Santa Clara voters to weigh electing police chief
The city of Santa Clara is the only city in the state that elects its police chief. A ballot measure on the March primary could change that. Police Chief Pat Nikolai was elected in 2020. File Photo.

Voters in Santa Clara will decide in March if they want to continue electing their police chief and city clerk or change the process.

The Santa Clara City Council has approved putting two measures on the March 5 primary ballot to switch the positions from being elected to an appointment — Measure A for the city clerk and Measure B for the police chief. Each needs more than 50% approval to pass.

Santa Clara is the only city in the state to elect its police chief. In 2020, residents elected Pat Nikolai as police chief in an uncontested special election. Voters elected City Clerk Hosam Haggag that same election, and both serve until 2024.

Measure B is the result of intense debate between opponents who say filling the position by appointment limits the pool of potential police chief candidates — and supporters who say having an elected chief makes the individual more accountable to residents. The city council is split on the topic too, with Mayor Lisa Gillmor and Councilmember Kathy Watanabe against Measure B and Councilmembers Karen Hardy, Raj Chahal and Suds Jain supporting it.

Nikolai is also against the measure, saying it takes power away from Santa Clara voters and could distance the police chief from residents. A key requirement as an elected police chief includes Santa Clara residency, which could be removed if the position changed to an appointment. Nikolai said he feels it’s important for the police chief to live in the city to better understand the community.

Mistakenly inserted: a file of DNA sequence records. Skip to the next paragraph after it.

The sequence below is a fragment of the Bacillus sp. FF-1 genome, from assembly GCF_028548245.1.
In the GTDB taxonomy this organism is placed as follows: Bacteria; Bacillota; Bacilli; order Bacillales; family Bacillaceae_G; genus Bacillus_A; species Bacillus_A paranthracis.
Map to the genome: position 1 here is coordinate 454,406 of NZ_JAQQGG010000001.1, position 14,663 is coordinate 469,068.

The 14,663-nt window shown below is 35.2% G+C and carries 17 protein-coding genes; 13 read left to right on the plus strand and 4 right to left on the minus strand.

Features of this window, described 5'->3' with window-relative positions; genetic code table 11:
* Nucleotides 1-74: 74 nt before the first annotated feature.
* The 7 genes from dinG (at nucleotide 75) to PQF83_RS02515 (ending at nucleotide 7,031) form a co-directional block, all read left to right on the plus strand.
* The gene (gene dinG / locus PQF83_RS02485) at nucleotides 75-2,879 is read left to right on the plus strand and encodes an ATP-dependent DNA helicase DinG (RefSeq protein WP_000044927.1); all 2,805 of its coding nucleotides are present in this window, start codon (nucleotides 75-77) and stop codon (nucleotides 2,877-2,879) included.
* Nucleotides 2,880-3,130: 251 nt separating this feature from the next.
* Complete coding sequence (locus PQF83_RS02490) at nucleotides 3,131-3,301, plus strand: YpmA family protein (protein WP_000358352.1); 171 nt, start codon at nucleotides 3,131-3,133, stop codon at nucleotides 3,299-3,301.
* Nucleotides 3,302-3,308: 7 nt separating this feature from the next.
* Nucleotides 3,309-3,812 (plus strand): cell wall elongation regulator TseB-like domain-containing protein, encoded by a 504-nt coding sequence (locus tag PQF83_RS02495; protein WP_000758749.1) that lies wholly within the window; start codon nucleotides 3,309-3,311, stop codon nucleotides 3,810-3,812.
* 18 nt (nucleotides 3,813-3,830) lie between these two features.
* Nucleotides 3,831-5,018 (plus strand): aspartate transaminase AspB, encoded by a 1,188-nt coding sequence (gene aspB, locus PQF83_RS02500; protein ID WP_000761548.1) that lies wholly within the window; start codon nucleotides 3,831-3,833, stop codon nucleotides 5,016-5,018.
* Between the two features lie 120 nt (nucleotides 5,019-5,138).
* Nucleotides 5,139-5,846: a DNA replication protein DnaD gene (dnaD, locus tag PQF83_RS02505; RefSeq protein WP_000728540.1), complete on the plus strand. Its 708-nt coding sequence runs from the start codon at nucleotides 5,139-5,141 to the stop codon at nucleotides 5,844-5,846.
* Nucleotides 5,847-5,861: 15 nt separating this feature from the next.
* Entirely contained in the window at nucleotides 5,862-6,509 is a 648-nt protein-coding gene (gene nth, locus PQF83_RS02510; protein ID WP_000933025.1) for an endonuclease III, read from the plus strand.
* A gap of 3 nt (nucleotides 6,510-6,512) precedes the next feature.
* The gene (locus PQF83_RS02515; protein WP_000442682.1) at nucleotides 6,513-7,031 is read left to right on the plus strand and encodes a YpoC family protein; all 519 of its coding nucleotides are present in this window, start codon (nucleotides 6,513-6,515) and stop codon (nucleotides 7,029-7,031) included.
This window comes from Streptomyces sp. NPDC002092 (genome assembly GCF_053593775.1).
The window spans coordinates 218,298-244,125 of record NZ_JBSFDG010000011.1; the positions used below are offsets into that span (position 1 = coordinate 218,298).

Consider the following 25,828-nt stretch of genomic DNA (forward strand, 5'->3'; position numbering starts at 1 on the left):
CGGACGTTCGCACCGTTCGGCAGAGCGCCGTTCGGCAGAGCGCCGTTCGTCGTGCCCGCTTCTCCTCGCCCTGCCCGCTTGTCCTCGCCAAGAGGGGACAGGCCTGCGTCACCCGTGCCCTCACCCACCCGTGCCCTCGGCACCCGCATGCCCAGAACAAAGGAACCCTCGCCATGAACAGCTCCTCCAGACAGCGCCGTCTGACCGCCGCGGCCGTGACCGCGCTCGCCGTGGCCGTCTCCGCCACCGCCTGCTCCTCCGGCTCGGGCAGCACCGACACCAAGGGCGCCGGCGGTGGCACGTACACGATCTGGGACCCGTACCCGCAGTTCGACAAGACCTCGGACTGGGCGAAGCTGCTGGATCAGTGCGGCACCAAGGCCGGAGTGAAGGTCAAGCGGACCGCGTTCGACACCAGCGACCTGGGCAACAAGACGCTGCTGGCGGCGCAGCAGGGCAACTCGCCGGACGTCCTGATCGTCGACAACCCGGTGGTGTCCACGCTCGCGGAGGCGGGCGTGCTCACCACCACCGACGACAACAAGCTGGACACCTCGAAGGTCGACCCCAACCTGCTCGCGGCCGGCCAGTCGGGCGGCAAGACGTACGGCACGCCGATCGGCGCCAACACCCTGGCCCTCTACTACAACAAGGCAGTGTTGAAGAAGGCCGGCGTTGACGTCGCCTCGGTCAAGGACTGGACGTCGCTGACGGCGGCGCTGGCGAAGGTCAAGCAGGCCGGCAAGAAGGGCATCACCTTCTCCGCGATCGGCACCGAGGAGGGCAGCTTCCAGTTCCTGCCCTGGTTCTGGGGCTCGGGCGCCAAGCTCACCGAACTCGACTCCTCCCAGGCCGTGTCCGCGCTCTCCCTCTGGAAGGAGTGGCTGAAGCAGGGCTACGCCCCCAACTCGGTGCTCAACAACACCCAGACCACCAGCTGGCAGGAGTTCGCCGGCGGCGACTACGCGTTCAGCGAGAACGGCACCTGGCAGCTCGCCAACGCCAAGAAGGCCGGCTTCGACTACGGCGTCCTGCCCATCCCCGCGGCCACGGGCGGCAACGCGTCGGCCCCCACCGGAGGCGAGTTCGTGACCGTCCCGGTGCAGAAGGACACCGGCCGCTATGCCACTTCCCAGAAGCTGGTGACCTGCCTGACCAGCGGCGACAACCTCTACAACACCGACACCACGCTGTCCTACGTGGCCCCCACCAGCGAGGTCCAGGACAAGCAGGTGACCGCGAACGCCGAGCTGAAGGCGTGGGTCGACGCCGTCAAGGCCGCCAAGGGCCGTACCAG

“Proponents of Measure B say they want to take the politics out of that but really, as the police chief, all I care about is public safety,” Nikolai told San José Spotlight. “I am only accountable to the voters and ensuring that the voters are safe.”

Nikolai added the outcome of Measure B won’t affect him, since he plans to retire after his term ends this year.

Supporters of the measure wrote in their argument that an appointment system would allow for a wider and more qualified selection of candidates applying for the position. They also questioned the democracy of electing the police chief, pointing out that six of the nine previous police chief elections had only one person running.

“By appointing a Chief, Santa Clara will save hundreds of thousands of dollars by avoiding ballot costs every four years,” supporters wrote. “Also, the Chief would not be distracted from their demanding duties by time spent campaigning and raising money.”

The city gauged resident opinions on the measure last year with a poll that ran through Sept. 7 to Oct. 12. It received 243 verifiable responses from registered city voters, but also got more than 5,000 unverified responses.

City employees presented the results to the city council and the city’s Charter Review Commission late last year, which found that of the 243 verified responses, 72% opposed changing the police chief to an appointed position. Of the more than 5,000 unverified responses, 93% supported appointing the chief.

The county started sending mail-in ballots for the primary election on Feb. 5, and early voting polls will open on Feb. 24.

Contact B. Sakura Cannestra at [email protected] or @SakuCannestra on X, formerly known as Twitter.

Comment Policy (updated 5/10/2023): Readers are required to log in through a social media or email platform to confirm authenticity. We reserve the right to delete comments or ban users who engage in personal attacks, hate speech, excess profanity or make verifiably false statements. Comments are moderated and approved by admin.

Leave a Reply